Number of Surgical Tools Left Inside Patients Hits Record High

New data shows significant increase in post-surgery errors

Research from the PA news agency has revealed that surgical items were left in patients’ bodies on 291 separate occasions in 2021/22. This is nearly double the number in 2001/2 when 156 of these incidents were recorded.

Among the most common surgical tools left inside patients were swabs and gauzes. But in rarer cases, drill fragments and scalpel bits have also been found.

Often these items are left undiscovered for weeks, months or even years after a patient undergoes surgery. This can be extremely dangerous as some tools will harbour bacteria which can lead to infection. Other sharper items could also cause injury to internal organs if not removed.

Impact on the patients affected

Having to undergo surgery is a daunting prospect for most people. And while the majority of surgeries go ahead without any issues, when things go wrong the impact on patients can be devastating.

As well as the physical risks posed by items left in the body, the psychological damage caused can be life-long. One woman who was interviewed described how she “lost faith” in medical professionals after part of a surgical blade was left in her body following an operation.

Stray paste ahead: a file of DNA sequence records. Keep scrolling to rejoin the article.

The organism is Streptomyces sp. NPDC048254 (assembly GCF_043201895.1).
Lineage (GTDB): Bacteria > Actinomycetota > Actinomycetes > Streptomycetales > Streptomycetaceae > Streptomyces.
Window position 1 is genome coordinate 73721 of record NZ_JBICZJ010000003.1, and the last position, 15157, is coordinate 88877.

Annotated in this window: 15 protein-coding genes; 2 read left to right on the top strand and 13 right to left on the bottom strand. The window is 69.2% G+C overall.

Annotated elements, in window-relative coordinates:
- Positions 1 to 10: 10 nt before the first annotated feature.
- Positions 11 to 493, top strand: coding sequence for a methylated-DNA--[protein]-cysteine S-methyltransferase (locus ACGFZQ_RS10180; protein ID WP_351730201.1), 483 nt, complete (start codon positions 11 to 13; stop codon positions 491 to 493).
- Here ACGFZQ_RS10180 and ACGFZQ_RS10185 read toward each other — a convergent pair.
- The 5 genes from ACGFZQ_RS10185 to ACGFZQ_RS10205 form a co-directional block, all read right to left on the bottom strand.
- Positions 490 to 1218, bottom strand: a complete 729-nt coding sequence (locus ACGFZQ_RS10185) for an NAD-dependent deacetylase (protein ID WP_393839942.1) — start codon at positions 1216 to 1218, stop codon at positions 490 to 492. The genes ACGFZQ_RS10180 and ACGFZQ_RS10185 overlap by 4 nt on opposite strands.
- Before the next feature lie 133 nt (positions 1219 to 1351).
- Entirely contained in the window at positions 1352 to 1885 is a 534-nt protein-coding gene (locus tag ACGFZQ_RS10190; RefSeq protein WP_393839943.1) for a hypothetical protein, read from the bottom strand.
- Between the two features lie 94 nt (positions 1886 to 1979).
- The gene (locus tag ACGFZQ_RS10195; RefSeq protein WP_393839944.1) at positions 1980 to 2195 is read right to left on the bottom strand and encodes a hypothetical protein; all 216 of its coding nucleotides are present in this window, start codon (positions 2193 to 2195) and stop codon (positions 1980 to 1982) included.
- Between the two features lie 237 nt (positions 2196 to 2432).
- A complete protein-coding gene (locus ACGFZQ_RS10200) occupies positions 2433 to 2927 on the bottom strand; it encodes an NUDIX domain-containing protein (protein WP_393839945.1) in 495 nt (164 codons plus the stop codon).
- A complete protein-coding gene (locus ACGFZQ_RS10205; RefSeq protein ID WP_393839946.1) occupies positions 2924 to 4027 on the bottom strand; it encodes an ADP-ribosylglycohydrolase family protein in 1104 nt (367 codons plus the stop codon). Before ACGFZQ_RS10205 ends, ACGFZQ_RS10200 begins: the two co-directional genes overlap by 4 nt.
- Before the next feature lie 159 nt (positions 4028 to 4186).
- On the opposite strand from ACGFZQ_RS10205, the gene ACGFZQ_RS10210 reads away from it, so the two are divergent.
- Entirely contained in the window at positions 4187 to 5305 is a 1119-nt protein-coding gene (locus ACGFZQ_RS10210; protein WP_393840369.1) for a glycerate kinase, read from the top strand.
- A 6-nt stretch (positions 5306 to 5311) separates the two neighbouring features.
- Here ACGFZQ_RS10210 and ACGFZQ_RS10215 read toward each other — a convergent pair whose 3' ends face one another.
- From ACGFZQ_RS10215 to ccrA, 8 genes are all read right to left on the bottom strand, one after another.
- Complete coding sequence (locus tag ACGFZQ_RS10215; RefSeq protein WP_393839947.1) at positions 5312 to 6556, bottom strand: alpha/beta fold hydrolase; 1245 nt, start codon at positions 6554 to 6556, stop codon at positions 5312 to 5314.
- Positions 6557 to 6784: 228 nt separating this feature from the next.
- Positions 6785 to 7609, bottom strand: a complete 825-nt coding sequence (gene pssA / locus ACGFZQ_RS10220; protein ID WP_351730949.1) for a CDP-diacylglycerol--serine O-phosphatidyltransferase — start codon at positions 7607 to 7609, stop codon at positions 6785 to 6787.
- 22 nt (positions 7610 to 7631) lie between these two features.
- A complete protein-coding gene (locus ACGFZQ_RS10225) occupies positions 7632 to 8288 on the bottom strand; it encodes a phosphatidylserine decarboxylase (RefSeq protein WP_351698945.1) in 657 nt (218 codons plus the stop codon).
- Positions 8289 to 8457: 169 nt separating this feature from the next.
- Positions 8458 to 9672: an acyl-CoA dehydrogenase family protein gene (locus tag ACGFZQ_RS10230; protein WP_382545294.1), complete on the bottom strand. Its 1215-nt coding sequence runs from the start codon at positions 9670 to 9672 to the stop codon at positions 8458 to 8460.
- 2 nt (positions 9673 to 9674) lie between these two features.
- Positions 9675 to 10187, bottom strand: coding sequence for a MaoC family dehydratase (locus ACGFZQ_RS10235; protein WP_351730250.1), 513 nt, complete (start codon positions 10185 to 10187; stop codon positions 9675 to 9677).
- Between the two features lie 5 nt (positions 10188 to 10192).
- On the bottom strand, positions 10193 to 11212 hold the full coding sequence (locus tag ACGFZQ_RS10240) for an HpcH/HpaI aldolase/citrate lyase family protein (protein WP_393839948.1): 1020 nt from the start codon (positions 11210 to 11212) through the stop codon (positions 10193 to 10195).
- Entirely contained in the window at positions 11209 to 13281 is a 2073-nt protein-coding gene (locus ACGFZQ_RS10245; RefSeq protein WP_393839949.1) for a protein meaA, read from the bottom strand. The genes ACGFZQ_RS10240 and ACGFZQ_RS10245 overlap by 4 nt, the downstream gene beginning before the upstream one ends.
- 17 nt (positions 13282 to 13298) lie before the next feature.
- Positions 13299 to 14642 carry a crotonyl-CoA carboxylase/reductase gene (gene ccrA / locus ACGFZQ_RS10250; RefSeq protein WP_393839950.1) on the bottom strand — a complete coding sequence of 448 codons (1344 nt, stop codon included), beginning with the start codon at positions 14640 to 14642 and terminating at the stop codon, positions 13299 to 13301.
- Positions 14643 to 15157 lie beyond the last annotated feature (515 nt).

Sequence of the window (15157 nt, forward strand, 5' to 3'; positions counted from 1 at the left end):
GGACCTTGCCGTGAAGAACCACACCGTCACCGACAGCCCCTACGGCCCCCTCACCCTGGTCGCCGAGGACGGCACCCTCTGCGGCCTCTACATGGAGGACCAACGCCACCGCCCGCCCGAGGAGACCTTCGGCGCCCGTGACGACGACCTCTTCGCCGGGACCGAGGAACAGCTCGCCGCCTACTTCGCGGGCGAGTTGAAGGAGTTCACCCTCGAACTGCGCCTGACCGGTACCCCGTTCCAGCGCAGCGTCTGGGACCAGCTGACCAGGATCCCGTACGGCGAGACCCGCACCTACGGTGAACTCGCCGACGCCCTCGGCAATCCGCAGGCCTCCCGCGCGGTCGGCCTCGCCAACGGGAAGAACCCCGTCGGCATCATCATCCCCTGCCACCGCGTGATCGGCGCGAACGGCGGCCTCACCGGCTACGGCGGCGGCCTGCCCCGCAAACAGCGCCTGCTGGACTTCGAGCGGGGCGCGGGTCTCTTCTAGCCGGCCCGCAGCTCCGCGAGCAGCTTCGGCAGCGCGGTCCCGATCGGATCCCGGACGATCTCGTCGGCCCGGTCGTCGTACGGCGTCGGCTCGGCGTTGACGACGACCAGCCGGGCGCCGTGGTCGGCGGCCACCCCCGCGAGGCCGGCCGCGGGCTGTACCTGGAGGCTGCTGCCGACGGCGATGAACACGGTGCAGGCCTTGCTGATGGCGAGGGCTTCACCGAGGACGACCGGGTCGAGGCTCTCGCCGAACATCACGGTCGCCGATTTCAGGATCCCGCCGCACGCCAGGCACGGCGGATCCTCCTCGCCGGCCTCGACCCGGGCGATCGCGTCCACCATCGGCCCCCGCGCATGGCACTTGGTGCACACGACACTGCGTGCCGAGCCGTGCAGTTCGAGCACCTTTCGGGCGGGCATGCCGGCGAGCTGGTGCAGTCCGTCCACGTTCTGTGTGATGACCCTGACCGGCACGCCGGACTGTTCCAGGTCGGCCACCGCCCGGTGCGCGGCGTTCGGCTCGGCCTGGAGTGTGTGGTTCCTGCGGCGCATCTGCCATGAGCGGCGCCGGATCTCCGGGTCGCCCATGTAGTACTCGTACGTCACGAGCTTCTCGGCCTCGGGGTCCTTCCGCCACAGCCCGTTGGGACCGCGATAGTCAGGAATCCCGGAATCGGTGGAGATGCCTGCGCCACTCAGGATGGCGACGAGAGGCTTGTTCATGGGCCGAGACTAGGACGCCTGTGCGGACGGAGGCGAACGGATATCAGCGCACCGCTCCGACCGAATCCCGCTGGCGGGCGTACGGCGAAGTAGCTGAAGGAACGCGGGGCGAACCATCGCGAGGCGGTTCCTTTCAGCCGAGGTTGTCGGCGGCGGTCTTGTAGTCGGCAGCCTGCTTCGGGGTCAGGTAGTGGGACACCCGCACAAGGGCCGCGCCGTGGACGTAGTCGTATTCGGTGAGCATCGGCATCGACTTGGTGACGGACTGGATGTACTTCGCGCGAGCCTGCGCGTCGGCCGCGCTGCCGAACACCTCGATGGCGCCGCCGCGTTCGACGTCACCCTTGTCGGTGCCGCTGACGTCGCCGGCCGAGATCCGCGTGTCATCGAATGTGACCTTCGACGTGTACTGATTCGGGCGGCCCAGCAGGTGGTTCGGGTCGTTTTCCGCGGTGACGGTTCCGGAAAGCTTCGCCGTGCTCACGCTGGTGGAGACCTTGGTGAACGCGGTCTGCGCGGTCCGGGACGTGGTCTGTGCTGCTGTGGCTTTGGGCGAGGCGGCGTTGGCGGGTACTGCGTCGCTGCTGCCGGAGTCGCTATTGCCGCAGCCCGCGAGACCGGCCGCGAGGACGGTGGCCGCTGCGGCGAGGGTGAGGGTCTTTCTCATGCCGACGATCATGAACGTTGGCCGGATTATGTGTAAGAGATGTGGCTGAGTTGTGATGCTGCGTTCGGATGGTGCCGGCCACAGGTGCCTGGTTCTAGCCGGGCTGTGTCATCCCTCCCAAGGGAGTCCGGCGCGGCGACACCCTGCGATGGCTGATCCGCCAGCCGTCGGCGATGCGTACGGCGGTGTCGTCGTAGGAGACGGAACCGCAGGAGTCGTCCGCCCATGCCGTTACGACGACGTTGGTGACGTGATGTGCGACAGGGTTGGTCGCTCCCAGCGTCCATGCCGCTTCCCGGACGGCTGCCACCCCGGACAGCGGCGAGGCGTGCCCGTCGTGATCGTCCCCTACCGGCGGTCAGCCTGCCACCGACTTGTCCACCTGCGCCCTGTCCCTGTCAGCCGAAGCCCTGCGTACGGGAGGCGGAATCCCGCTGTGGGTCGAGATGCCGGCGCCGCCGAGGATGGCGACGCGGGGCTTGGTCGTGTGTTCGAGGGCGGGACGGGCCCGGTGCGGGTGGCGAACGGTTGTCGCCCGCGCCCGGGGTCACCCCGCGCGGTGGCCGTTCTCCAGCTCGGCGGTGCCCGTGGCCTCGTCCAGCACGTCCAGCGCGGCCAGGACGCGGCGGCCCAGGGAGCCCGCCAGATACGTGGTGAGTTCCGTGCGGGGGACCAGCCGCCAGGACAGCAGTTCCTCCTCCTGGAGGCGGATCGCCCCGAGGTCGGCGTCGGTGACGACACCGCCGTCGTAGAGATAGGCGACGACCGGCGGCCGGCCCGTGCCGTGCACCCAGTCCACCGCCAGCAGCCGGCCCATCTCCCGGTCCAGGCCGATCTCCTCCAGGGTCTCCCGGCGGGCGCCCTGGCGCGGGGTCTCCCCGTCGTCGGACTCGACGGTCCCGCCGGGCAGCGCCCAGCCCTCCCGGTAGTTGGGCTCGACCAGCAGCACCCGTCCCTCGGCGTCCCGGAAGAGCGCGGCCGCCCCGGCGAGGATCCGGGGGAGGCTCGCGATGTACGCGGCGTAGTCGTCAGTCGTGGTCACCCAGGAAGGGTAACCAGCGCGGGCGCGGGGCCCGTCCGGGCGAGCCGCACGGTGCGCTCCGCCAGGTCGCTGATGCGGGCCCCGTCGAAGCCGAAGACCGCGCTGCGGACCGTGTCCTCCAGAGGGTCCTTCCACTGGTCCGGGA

In most cases where a foreign object has been left in the body, a further surgery will be needed to take it out. This can cause more stress for patients who are faced with undergoing another procedure after their previous surgery experience.

Surgical items being left inside patients should be a “never event”

Never events refer to incidents that should never occur within a healthcare environment as they are entirely preventable with the right safety measures in place. Surgical errors are included in this category, but this hasn’t stopped them from happening.   

Earlier findings released by PA in May 2022 revealed that 407 never events were recorded in the NHS from April 2021 to March 2022. This included instances of broken wire cutters, scalpel blades and bolts being left inside patients’ bodies.

An NHS spokesperson has insisted that incidents like this are still relatively rare, but added that “when they do happen, the NHS is committed to learning from them to improve care for future patients”.

If you or a loved one has been affected by a surgical error, our expert medical negligence solicitors may be able to help.

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